Edelmann credits his years overseas in the Air Force with planting the seed that led him to be curious about human rights and environmental justice. “My travels in the Air Force really opened my eyes to the injustices that people face in society, and I wanted to know more about that. I wanted to learn more about the inequalities and human rights issues I saw abroad, and this led me down the path to where I am now,” he says.
Edelmann, a North Carolina native, enlisted with the U.S. Air Force in November of 2009, right after he graduated from high school. He trained in San Antonio, TX and then served in Japan for 2 years before being deployed to Qatar where he provided basic law enforcement and base security. He then worked in Cheyenne, WY protecting nuclear weapons sites. In April 2014, Edelmann was transferred to Aurora, CO where he trained to work as a military dog handler. Edelmann was paired up with his dog Chico, and together their main goal was working on detection of drugs or explosives. Edelmann and Chico were deployed back to Quatar for a year, where they served providing law enforcement and working to detect bombs and explosive odors. When Edelmann’s commitment with the Air Force ended in 2016, he was living near Denver and decided to enroll at CU Boulder.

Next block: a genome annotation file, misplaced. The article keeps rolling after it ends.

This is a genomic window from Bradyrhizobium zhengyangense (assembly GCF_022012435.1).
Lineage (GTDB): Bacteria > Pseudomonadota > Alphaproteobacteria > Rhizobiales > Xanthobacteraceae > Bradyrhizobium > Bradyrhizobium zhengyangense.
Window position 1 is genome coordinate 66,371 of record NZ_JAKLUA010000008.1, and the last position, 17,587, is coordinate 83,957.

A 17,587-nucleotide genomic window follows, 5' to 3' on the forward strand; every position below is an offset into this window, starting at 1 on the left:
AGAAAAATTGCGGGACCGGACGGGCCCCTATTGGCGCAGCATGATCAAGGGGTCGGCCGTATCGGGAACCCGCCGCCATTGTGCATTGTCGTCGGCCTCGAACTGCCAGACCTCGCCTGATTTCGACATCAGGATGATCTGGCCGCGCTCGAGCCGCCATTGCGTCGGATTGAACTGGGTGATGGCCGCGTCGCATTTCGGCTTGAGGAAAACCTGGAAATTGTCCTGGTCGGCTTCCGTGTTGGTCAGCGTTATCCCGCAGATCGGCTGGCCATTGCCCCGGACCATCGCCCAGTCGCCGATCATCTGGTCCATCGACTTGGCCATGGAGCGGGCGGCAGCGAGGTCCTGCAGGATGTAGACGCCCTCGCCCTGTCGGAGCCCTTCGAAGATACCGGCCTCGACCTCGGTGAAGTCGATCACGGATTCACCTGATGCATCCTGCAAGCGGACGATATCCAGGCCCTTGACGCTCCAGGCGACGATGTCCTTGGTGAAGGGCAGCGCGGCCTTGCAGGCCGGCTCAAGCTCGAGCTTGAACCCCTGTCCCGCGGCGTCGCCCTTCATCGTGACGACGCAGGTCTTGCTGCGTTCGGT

When asked whether he would recommend the INVST Community Studies program to other students with military experience, Edelmann says: “Absolutely!”
“During my time with INVST, I’ve learned about developing facilitation skills. I didn’t even realize when I was in the military that this could be taught. I have been learning about nonviolent communication and thinking about how this could be applied in a military setting. I was a supervisor in the military and it would have been so helpful for me to have known how to use nonviolent communication, and for my supervisor, and for his. That’s just one example, but it’s such a great tool to know,” Edelmann explains.
The way Edelmann sees it, his time at CU Boulder is a time to experience new things, to get out of his comfort zone, and to learn about ways of seeing the world that he’s never considered before.
“In INVST, everyone’s here to learn. There’s definitely space in the program to challenge what’s being taught, and you might have a different perspective from somebody but you can voice that.” he explains.
“The way I see it,” Edelmann says, “You’re at CU Boulder to learn. So why stay in your bubble? Why do something you’re familiar with when you’re here to grow?”
INVST’s two-year program combines classes with skills training and community-based action in a unique, small-group setting. In the INVST Community Leadership Program, undergrads can find their community at CU, in small classes; meet others who are committed to making a positive difference; and learn practical skills through internships with local non-profits. Plus, INVST offers two summer travel opportunities, a Climate Justice Summer and an Economic Justice Summer, which expose learners first-hand to two of the most complex challenges facing us -- immigration and climate change.
Applications to INVST are due on Monday, February 27, 2017.